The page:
And Donald Trump, when it came to Charlottesville, he said there were very fine people. And what did the people marching in Charlottesville say, the

Jews will not replace us.

GORANI: Well, today, he did tweet out that he condemn these massacres on the mosques. He didn't call it terrorism. But he'll speaking with Jacinda

Ardern, the New Zealand prime minister.

You say, and one of the things you also wrote, is that we should take this very seriously. Why do you -- why do you think we should take it very

seriously at this stage? Is it more of a threat now than it was a few years ago and if so, why?

ALI: Yes. Just follow the experts, the counter terrorism experts, the FBI, Southern Poverty Law Center in America, for example, right-wing

groups, anti-immigrant groups, anti-black groups, white supremacists, groups have increased in the last 10 years since the election of Barack

Hussein Obama.

The number one domestic terror threat in America in the past 10 years are not Muslim extremists, although they are a problem. It's White

supremacists groups. The number of terror plots in the last 10 years, the most have been due to white supremacists.

Just a few weeks ago, people forgot, Christopher Hasson, coast guard lieutenant who was inspired by Anders Breivik in 2011. Remember, wrote a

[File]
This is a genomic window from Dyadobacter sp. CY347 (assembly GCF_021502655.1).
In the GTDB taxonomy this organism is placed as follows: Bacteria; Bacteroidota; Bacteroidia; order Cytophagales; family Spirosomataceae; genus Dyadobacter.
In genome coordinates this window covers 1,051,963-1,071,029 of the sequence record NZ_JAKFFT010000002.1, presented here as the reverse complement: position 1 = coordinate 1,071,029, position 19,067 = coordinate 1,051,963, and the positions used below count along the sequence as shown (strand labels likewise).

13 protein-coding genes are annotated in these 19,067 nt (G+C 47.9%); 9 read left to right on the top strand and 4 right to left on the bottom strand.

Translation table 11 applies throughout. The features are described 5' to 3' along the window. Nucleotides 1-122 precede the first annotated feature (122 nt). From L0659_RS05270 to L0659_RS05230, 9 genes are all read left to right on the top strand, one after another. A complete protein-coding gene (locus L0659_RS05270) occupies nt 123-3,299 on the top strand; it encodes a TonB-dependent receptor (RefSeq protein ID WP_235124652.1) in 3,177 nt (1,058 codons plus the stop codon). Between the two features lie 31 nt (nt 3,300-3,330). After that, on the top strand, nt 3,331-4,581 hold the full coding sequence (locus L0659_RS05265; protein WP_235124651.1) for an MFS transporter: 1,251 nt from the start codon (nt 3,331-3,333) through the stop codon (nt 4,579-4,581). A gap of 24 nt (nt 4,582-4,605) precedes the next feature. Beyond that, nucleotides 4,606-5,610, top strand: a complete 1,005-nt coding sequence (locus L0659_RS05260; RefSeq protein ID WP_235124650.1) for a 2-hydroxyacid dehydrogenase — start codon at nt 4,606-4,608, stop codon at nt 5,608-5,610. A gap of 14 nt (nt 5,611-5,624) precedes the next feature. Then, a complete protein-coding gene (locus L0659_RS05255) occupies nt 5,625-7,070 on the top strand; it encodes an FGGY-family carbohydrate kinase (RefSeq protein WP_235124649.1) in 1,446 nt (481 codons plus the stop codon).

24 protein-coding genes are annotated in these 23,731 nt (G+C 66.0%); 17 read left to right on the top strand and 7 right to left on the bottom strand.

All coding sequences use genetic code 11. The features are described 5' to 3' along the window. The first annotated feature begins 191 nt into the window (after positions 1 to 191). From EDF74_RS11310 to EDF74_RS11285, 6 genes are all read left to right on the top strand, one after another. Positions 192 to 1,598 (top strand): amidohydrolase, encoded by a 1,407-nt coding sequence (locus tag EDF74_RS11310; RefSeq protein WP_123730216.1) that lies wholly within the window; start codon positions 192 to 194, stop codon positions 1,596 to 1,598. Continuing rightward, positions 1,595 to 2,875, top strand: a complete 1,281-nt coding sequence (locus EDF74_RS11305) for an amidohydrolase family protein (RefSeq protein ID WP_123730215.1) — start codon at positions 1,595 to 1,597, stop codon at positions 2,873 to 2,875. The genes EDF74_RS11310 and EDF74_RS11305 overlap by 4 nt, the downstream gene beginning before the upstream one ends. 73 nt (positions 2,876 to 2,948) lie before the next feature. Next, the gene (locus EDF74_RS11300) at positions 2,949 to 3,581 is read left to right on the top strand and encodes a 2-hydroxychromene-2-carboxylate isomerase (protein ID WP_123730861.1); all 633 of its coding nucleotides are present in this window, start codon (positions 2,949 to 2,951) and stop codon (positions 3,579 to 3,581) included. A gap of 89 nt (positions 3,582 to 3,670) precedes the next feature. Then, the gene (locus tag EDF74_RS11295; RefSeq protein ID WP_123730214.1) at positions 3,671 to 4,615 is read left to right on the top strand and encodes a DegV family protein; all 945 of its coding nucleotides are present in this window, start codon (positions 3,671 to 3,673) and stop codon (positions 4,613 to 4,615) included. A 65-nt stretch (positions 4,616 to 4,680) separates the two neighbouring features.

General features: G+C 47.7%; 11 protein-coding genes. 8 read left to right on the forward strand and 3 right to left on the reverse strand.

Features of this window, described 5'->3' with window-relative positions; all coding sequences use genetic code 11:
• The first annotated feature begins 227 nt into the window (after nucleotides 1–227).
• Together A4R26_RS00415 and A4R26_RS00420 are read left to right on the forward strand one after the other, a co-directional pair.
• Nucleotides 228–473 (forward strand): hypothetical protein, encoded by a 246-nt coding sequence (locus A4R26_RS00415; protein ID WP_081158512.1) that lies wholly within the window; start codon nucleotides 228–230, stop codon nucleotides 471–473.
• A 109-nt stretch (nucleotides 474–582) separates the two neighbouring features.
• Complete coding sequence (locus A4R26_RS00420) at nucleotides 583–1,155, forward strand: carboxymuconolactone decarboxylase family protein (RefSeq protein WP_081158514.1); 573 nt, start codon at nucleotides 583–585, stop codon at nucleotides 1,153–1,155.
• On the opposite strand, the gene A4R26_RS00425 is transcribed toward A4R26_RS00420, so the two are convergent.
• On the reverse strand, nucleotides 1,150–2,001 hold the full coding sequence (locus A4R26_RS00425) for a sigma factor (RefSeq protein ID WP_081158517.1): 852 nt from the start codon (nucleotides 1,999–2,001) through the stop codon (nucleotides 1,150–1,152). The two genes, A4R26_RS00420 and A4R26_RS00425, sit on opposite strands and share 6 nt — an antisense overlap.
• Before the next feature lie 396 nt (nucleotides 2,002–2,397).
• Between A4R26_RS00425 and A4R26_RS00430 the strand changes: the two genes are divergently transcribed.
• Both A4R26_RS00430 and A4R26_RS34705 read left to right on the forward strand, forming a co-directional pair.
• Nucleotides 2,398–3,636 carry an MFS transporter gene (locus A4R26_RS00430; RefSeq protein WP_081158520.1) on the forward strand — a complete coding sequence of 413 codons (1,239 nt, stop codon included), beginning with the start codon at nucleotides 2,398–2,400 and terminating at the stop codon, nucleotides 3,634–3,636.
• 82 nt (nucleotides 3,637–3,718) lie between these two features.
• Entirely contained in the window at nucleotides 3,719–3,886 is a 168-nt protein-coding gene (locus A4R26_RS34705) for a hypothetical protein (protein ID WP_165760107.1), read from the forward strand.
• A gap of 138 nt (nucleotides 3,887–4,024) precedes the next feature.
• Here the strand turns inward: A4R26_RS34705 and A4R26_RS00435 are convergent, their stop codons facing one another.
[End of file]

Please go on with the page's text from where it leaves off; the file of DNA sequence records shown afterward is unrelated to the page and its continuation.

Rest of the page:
manifesto similarly saying to what this gentleman said that he wants to punish Europe for being pro-immigrant and Muslims. This guy wanted to kill

as many people as possible. And he called himself -- and it was referred to as a domestic terrorist.

This is white supremacy in its death rattle. And we're witnessing the death rattle of white supremacy transforming into a death march. And you

just saw it in the 2018 midterm elections and you just saw it in the 2016 elections through the wall, the Muslim ban and all this economic anxiety

which now, study after study says, Hala, was not economic anxiety but racial anxiety. It's going to get worse.

[13:50:08] GORANI: Wajahat Ali, thanks very much for joining us.

Contributing editor -- or a writer, I should say, to the New York Times op- ed pages. Appreciate your time this day -- on the aftermath of this terrible incident in New Zealand.

There's more to come including our coverage of that terrorist attack. Big tech and media companies under scrutiny now after publishing video of the

horrific attack. How did the media cover this? How could they have done better? Stay with CNN. We'll be right back.


GORANI: One of the disturbing parts of the mass shootings in New Zealand is that the suspect live streamed the whole thing on Facebook. Even worse,

some special media and other outlets published the video.

Hadas Gold joins me now. We were just talking about the Daily Mail, among others. They had a gift of the first few moments of that body cam video

but they took that down.

HADAS GOLD, CNN MEDIA & BUSINESS REPORTER: Right. So when you went to the Daily Mail's website earlier today, it would auto play, actually what

seemed like a short clip from the moment and it ended right as we he's clearly aiming at the doorway. It looks like somebody might actually be in